It was one of those nights that Hollywood hacks create on sets to illustrate scenes like this one. The sun had recovered as if from a king blow to the cranium and was fighting the wind for the top dog position. Screaming rain played atonal counter-point to the stereo like some rapid-fire snare drum after Tony the Mooch arrived with the bennies. Wind and rain were good for The Blue Ruin’s business, driving in random custom from the street. Many a regular started out that way. It was the perfect place for bad weather. But tonight there was just Heidi and Claude and the guy with the beret.

To be continued…

MEMORY OF A STADIUM GIG

29 Oct

Listen to the intro:

So relaxed these days. I saw him. Once. I stayed out all night in the Queen St Mall with the bass player to get our tickets first. It was at the end of the six-week winter you get in Brizvegas. Different rules applied. There were people from school there. People I normally didn’t talk to much. Tonight we were all outed. Closet Bowie fans at Phil Collins High.

I was in love then. Across the concrete floor under the corrugated shed-like structure that sheltered the tuck shop. If she ever realized, I doubt it. She had brown eyes and red hair. Her name was Monica. Monica was a Bowie fan. I knew that much. But she wasn’t there that night. Her best friend was, much easier to talk to. Her name was Jennifer.

Jennifer, Jenny was in my vegetable maths class. The scholastic structure of Queensland, which was designed to ensure that one’s postcode was one’s destiny, required us to study six subjects in high school’s final years. But for some reason only five counted. Veggie maths, Social Maths was all about teaching boneheads to be numerate enough to pay the rent. For us Veggie Maths was time to do what we wanted. That’s why we took it.

The teacher knew this too. That’s why she taught it. Likewise, she did what she wanted to do. This was to go outside, smoke and gossip with the other Veggie Maths teacher. Inside what people wanted to do was crap on as well. I drew, mostly. But there were quite a few people going to the concert in the class. Not necessarily fans, but interested. And so the chatter turned to Bowie; the concert, his music, whether the new stuff sucked (yes). And so on to other stuff. This was the last year of school. A few months from graduation and I made some friends I’d soon never see again.

At the concert of course, the Veggie Maths Bowie Fan Club didn’t interact at all. The Breakfast Club rule of thumb upheld. Don’t embarrass your betters in public if you want private association to continue. Bass player was okay that night. We were almost friends. Afterwards in Veggie Maths the fan club reconvened. One dude was disappointed there were too many songs from Never Let Me Down. Jenny thought he was cold. But that’s what he does, I replied, he’s the Thin White Duke: Flashing no colour; tall in his room overlooking the ocean.

Keith Richards thinks Bowie’s all about the image, not about the music. Contrived. Well Richards hasn’t liked anything since 1966 except perhaps Amy Winehouse. But he has a point. Bowie came of age in the 60s. He started recording very young and went for years, all thru the fabulous London of that decade without really getting his sound. Without a hit. A lot of his tastes were unfashionable. He liked the British dance hall tradition. He liked jazz. He still thought suits were cool.

It was only after Altamont, after the euphoria broke on the shore, after things got dark again that he found his place. The 70s underground was a kick against the hippie ethos required all thru the 1960s. This backlash against optimism, against the hypocrisy of the hippie era started in New York in the elitist circles you might find at Max’s Kansas City and in London. During his brief hippie/folk phase he wrote the following counter-point to that era’s relentless optimism:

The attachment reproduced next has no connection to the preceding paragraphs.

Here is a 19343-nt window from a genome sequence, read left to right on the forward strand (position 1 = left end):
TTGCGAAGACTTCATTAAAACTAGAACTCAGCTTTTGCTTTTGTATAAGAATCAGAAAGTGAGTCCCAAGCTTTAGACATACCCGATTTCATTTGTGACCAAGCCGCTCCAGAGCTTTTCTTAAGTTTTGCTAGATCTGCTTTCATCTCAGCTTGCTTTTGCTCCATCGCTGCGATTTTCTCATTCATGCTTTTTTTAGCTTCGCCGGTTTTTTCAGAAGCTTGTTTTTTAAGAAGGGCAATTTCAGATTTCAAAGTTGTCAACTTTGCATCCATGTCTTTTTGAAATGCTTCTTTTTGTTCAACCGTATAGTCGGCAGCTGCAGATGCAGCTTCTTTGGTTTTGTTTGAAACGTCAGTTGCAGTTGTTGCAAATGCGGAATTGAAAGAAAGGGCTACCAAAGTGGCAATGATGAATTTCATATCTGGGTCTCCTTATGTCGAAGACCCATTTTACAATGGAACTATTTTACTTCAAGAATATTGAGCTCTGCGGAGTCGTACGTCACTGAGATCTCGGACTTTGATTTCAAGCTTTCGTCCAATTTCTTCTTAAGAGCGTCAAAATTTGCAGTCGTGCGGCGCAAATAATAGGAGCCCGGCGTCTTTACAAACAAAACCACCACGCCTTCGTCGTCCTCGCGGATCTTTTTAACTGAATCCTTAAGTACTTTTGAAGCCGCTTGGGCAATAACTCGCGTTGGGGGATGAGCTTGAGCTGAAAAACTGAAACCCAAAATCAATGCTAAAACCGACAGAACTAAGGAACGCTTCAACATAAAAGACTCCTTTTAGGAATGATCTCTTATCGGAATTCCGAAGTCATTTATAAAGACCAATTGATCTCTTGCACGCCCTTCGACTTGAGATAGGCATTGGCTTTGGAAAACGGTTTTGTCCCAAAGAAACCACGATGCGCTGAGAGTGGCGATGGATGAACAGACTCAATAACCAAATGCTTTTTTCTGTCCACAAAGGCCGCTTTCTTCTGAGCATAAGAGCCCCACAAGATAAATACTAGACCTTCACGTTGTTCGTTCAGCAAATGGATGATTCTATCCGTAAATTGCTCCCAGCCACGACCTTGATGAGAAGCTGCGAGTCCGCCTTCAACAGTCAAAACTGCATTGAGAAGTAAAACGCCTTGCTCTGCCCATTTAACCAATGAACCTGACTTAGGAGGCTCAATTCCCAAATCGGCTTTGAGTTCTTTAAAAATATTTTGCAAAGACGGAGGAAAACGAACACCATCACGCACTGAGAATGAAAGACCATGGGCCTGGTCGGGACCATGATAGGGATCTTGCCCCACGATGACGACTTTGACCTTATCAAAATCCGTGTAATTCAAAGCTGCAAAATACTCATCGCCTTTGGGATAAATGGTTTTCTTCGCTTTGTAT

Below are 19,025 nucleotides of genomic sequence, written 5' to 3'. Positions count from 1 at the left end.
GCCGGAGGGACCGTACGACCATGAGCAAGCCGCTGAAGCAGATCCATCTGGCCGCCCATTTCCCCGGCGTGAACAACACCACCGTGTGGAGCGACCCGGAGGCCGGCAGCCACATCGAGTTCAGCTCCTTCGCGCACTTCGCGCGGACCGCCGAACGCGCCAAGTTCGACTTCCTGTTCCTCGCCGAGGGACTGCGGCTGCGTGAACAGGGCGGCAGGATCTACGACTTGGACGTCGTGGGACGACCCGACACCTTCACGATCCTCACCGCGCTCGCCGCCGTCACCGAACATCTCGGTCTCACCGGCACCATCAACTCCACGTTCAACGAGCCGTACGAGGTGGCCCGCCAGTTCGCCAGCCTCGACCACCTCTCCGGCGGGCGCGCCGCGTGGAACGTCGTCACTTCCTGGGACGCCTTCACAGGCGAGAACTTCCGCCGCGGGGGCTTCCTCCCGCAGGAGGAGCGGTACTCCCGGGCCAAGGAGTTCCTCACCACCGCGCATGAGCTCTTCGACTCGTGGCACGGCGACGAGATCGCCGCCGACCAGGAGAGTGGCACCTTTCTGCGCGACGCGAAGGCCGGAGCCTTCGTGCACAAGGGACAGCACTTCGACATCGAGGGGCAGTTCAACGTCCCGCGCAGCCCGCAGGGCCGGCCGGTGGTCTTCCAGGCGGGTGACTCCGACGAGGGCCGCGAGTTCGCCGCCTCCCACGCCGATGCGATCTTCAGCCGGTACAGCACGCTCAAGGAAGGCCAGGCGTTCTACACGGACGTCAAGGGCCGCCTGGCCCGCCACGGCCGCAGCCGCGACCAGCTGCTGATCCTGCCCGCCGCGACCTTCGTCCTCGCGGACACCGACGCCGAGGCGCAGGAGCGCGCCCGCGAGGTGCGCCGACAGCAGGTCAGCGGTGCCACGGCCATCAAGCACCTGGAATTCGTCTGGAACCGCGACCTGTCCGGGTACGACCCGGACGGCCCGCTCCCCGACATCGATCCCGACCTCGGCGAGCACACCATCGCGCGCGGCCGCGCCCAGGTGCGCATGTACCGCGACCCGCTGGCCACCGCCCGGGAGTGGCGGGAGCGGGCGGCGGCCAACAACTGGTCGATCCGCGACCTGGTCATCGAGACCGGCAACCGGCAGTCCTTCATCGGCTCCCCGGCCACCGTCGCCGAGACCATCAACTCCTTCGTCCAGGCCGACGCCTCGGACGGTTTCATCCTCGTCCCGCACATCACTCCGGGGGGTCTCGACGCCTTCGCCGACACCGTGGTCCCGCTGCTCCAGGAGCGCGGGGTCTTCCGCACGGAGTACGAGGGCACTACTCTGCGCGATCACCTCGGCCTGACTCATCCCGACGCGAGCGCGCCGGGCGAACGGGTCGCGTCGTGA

Where money stood
We planted seeds of rebirth
And stabbed the backs of fathers
Sons of dirt

Infiltrated business cesspools
Hating through Our sleeves
Yea, and We slit the Catholic throat
Stoned the poor on slogans such as

Wish You Could Hear
Love Is All We Need
Kick Out The Jams
Kick Out Your Mother
Cut Up Your Friend
Screw Up Your Brother or He’ll Get You In the End

And We Know the Flag of Love is from Above
And We Can Force You to Be Free
And We Can Force You to Believe

“Cygnet Committee”
David Bowie: Space Oddity, 1969

You start out thinking all you need is love and that the victory of flower power is inevitable but then the tanks and the guns and the grey men on TV come back and demonstrate otherwise. The hairy faces turn angry, the naked girls find themselves violated, the knives come out; beautiful people are as ugly as everyone else after all. If the Beatles were the minstrels of the age of Aquarius and the Rolling Stones heralded revolution Bowie provided the soundtrack to disillusion. Foretelling the punk-rock strategy “The Cygnet Committee” insults its own useless generation but concludes: “I want to believe there’s a light shining thru somehow”

Bowie’s angst-ridden soaring melodies, surreal cut-up lyrics and strange clashes of sound and theatre ruled the ‘serious’ pop music of the 1980s the way the Stones and the Beatles had dominated the 70s. As with the way of all decadence it didn’t last. Rolling Stone magazine’s spurious top one hundred albums list from the late 80s features several Bowie albums, The Rise and Fall of Ziggy Stardust coming in at #4, a few years back a similar list saw that album greatly demoted and the rest disappeared altogether. Fickle innit?

Me too. I went off Bowie after that. I enjoyed the concert more than most of ’em who knew only his stuff from Let’s Dance on. They weren’t all that fussed when he played “Time” or “White Light, White Heat”. They had no idea who the Velvet Underground were. They’d never heard of Iggy Pop. Didn’t know the history. I did which made the over-produced, underfelt schlock on Tonight and Never Let Me Down all the more disappointing. Something petered away and died after that. It was the terminus, the first of many in life. The death of the idol.

Eventually you return to the music you thought you dug in the days of brown coats and Nietzsche and it’s only then that you sort out the true loves from the mere infatuations. There’s a lot of stuff I listened to in those days that embarrasses me now. All that over-arty, synth-ridden, fake misery that swamped an era and’s been recycled lately along with John Hughes films and Ray Bans Wayfarers. But records like ‘Heroes’ and Scary Monsters and Super-Creeps I’ve returned to like old friends. I know every note and every word. I can hear things I didn’t before, embossed by experience like new lines on a long-familiar face seen for the first time since forever.